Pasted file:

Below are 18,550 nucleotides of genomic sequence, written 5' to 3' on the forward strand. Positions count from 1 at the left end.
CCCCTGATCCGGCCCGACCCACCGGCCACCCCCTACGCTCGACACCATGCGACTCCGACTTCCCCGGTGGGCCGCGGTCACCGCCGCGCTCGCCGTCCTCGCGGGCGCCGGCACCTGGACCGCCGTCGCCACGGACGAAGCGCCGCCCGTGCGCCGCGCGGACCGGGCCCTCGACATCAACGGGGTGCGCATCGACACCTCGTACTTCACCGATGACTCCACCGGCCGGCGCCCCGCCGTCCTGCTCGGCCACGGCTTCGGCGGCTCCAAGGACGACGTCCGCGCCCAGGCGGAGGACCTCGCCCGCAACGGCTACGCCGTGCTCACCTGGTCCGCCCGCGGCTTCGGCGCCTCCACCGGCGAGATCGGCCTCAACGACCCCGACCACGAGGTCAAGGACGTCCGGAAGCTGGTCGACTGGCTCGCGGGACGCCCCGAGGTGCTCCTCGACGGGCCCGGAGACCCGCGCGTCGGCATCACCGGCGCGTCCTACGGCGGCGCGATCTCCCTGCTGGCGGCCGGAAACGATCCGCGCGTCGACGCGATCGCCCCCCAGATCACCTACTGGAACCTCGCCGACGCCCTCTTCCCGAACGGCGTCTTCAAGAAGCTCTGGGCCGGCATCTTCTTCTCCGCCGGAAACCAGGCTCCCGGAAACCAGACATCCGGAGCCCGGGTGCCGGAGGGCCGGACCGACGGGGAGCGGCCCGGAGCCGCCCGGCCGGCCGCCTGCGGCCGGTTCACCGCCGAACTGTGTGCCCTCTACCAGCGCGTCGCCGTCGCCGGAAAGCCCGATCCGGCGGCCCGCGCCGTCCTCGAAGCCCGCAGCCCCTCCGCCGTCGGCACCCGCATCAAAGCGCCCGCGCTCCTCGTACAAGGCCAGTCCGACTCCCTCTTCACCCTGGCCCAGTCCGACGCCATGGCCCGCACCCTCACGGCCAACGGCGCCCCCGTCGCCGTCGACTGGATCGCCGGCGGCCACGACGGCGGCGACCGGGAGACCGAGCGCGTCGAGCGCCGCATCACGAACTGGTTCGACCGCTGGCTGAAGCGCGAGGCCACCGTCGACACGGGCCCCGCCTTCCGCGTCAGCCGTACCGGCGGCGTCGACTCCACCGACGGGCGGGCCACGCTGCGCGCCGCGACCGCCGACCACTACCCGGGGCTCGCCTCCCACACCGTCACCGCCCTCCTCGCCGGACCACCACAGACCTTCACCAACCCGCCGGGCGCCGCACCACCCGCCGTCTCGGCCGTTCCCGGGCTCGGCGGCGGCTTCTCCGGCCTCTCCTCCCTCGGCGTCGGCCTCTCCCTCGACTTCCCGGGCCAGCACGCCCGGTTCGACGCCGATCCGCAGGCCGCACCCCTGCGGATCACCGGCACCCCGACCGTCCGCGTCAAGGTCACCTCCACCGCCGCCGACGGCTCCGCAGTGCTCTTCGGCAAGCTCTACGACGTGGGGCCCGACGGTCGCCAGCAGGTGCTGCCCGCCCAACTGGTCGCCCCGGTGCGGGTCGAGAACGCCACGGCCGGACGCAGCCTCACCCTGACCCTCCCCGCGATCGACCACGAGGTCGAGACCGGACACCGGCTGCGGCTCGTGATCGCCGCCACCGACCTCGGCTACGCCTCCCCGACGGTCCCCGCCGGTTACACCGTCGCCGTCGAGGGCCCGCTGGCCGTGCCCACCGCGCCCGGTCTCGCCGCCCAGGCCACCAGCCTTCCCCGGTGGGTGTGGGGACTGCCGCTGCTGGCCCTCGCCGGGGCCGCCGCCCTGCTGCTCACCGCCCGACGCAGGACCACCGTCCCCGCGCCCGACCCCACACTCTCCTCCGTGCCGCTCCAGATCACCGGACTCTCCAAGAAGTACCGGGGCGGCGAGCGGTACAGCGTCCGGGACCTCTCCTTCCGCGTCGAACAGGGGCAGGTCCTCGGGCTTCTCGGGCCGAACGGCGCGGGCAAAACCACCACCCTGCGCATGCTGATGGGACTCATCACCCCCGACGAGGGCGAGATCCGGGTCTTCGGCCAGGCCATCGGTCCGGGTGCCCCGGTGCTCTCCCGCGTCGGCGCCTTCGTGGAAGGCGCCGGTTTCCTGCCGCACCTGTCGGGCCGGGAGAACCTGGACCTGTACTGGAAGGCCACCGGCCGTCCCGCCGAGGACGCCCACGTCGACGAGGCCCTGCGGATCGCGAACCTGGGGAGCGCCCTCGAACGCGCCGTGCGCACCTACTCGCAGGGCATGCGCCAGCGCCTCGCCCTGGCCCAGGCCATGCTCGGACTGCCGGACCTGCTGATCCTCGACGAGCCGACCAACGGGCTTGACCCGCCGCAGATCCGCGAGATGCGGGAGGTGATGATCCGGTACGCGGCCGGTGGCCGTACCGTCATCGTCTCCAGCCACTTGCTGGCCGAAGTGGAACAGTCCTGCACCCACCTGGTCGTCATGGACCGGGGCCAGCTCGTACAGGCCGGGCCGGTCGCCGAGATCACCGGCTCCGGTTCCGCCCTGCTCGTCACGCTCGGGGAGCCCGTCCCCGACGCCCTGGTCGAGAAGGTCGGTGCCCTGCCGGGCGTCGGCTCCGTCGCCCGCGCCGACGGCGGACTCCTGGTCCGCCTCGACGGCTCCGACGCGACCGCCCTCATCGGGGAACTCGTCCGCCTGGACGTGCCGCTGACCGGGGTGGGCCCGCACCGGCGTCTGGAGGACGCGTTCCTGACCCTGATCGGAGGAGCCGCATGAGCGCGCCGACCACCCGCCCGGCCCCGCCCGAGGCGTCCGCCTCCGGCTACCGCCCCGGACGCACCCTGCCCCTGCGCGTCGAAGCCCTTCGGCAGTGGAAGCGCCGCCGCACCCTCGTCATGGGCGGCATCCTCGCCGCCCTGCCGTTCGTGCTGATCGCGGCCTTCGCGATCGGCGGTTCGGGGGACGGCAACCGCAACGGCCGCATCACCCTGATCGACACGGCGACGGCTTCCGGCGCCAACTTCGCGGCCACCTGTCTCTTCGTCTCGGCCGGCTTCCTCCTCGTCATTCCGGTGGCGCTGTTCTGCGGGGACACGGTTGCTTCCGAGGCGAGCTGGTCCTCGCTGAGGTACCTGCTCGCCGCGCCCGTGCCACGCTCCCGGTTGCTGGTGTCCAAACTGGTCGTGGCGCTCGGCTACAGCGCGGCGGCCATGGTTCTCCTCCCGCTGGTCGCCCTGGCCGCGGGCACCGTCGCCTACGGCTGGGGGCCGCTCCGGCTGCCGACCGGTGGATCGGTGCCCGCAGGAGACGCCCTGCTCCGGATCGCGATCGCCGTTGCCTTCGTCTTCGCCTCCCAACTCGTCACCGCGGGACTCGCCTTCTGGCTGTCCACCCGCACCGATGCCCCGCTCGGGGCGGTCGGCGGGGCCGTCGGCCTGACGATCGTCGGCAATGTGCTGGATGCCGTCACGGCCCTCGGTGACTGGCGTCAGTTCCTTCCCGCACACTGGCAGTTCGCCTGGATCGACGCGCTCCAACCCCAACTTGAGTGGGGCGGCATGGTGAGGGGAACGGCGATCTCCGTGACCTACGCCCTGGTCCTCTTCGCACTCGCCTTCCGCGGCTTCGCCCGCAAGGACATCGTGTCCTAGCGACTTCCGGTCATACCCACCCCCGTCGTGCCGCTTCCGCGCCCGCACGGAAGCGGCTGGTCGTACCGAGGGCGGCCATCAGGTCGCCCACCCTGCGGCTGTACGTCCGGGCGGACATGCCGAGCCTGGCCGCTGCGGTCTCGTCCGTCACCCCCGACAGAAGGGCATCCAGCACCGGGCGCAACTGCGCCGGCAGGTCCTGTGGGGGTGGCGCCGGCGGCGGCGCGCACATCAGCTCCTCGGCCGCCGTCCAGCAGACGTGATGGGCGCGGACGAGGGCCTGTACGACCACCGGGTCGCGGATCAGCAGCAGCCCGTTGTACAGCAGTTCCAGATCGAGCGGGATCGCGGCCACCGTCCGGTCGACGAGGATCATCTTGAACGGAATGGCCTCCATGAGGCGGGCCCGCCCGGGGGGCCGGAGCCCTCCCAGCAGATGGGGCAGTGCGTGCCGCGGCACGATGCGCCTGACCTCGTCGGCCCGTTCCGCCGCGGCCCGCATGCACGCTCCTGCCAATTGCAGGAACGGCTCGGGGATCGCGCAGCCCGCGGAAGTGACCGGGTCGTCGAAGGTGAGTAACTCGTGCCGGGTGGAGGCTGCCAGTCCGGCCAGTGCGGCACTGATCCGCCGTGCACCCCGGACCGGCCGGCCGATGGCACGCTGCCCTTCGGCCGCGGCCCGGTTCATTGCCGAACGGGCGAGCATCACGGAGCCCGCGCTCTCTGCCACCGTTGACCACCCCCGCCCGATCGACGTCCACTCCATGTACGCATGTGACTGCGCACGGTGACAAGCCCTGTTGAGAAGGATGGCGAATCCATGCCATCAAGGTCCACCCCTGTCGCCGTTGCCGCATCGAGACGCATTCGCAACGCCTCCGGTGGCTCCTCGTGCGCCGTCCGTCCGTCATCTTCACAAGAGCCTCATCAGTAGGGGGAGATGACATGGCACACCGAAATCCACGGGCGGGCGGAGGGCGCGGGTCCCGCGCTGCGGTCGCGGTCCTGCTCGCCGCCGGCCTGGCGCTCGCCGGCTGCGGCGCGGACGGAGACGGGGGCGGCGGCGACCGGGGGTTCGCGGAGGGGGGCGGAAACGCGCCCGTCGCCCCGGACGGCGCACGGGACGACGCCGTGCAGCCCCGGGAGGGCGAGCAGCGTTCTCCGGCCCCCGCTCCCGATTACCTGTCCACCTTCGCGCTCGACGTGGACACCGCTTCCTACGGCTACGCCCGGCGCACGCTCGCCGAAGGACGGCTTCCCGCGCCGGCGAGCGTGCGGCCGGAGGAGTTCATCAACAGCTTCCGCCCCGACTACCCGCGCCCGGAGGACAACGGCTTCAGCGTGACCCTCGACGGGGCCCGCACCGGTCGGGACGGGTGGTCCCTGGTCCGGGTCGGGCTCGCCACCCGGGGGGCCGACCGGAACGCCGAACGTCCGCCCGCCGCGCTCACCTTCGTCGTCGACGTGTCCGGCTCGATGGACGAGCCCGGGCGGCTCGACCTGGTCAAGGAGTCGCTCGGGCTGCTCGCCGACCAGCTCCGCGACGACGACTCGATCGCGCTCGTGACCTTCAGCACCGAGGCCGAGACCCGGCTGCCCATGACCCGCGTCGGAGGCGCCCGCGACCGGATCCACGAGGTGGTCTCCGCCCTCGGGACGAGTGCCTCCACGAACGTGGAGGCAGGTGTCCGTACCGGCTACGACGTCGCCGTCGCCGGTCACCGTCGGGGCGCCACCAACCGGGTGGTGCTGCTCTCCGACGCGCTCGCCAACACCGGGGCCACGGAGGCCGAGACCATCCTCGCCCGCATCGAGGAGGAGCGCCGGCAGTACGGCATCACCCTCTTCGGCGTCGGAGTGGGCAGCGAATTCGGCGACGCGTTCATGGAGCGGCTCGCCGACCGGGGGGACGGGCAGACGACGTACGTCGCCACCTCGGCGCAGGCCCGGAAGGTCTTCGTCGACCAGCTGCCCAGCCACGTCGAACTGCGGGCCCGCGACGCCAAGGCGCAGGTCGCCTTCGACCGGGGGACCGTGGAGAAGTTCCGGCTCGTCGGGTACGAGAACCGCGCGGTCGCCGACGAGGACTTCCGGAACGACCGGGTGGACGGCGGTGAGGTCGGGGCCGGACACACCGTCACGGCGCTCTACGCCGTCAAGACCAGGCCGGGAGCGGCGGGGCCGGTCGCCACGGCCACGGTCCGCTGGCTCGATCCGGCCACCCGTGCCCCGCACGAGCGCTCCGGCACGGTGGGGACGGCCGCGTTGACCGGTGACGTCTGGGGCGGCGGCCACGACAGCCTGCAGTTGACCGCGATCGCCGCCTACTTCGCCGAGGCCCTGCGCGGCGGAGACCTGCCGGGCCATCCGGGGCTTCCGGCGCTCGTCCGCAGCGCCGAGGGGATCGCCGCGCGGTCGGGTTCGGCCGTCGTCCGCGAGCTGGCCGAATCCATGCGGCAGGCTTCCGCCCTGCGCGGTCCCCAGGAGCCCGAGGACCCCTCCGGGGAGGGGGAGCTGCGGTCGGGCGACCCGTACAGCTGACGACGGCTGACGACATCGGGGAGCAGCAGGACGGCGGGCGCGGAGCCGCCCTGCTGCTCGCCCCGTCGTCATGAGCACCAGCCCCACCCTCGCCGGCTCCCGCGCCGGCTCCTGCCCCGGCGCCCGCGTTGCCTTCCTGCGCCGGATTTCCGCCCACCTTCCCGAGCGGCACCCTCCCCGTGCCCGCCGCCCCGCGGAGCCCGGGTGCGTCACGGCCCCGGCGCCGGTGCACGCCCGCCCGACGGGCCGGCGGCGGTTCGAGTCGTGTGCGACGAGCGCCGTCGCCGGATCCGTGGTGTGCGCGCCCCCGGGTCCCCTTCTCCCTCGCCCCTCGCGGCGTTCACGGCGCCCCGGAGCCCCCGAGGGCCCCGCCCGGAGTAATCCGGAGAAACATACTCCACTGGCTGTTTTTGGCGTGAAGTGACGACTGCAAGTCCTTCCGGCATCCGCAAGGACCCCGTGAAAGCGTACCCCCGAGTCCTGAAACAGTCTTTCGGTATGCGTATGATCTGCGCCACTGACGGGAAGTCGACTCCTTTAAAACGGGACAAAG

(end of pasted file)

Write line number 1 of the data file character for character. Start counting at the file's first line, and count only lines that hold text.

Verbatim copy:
Below are 18,550 nucleotides of genomic sequence, written 5' to 3' on the forward strand. Positions count from 1 at the left end.